I also like Lágrimas Negras on Av. Francia and it’s younger sister restaurant Cómo Quieres Que Te Quiera on Av. Serrería, for their wines by the glass, their knowledgeable enthusiasm and their adventurous menús del día. Here is where I often find myself at semi-work lunches, meeting people for the first time and wanting to be in elegant surroundings but not appear too flash. I find myself at L’Azud further down Av. Francia for much the same reasons.
The happening neighbourhood of Valencia in gastronomic and other terms is definitely Russafa. It’s always good to dine around here as there’s inevitably a bar nearby for before and/or afterwards. Calle Sueca is the arterial street, and on this street we go to several places. La Lluerna for it’s fabulous wine list and even more fabulous wine-pricing strategy, that amounts to a standard 3-4 euro mark-up across all prices rather than the usual 100% or more – be sure to make a reservation as it’s getting more and more popular. We are also great fans of the Chinese restaurant at calle Sueca 65, great food at incredible prices, and my wife gets to practice her Chinese to the hilarity of the staff and other diners. Everything’s good, but you could go off menu and ask about their fiery spiced chicken with nuts, the oysters are good value and tasty, too. On this same street is the smart Italian Il Ritrovo and in calle Cádiz parallel you’ll find Basilico. I’d also recommend wandering around the neighbourhood and dropping in wherever takes your fancy.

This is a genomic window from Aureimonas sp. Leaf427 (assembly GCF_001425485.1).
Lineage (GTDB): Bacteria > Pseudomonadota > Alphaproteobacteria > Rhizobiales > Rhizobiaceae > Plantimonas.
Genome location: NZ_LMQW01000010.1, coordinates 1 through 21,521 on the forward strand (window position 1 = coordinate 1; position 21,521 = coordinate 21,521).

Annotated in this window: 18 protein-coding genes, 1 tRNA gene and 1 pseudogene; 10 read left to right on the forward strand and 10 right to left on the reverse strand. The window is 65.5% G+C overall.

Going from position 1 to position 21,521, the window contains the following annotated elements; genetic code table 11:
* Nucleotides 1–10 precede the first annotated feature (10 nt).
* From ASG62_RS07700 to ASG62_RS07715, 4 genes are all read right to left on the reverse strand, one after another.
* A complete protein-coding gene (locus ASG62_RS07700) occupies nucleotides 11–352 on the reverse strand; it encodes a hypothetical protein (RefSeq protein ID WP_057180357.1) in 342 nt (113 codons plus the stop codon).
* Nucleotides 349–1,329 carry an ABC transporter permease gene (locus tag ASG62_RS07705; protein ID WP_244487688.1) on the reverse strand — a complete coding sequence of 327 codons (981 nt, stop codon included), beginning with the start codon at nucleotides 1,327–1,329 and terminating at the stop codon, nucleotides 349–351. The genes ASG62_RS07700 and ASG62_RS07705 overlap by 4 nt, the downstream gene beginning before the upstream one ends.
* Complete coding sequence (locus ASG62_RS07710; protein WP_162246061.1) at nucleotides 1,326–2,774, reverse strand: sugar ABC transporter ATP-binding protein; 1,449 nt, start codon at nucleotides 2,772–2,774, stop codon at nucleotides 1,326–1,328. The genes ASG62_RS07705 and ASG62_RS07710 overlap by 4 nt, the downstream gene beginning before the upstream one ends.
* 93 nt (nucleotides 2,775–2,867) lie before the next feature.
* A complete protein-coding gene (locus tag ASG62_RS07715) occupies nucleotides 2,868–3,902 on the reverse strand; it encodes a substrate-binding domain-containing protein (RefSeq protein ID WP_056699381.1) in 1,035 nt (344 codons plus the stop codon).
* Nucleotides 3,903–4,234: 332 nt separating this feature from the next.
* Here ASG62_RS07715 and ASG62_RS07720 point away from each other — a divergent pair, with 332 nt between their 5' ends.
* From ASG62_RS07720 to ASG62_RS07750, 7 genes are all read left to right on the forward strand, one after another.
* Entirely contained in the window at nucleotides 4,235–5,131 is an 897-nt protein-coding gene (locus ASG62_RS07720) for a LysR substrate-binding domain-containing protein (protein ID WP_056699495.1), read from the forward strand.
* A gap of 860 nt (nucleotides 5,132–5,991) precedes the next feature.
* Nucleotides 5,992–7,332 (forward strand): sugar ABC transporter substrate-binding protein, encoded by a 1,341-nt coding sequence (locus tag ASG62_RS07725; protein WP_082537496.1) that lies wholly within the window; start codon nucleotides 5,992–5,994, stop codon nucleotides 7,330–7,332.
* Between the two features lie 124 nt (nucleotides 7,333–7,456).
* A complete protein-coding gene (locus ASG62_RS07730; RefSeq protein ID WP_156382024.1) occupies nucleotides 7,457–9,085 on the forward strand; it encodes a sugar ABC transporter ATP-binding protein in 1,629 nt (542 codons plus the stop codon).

Everyone knows Casa Montaña down in El Cabanyal towards the sea. This is a grand old tavern with more modern dining area, great wine list and high quality traditional, old-fashioned tapas, which can add up in price if you really get stuck in. I go heavy on the wine and less so on the food.
Finally, I urge everyone who visits Valencia to go to L’Albufera to take a boat ride and enjoy the birdlife on this huge lagoon, Spain’s largest lake. The paellas in El Palmar are decent tourist fare, but I recommend that before or after the boat you head to El Saler and Casa Carmina, where I was taken first the technical secretary of the regional rice authority, no less, he insisting that it was the best rice restaurant around, and I see no reason not to agree with him.
There’s no accounting for tastes, but those are some of the restaurants where I take people who come to visit us, and here I offer them to a broader public for consideration. At least the bill shouldn’t be too hefty if you hate them. I like to kick-start the evening with a swift daiquiri in the Aquarium, where the regular customers may look fairly ancient, but they are no fools and they know that here they make the best cocktails around.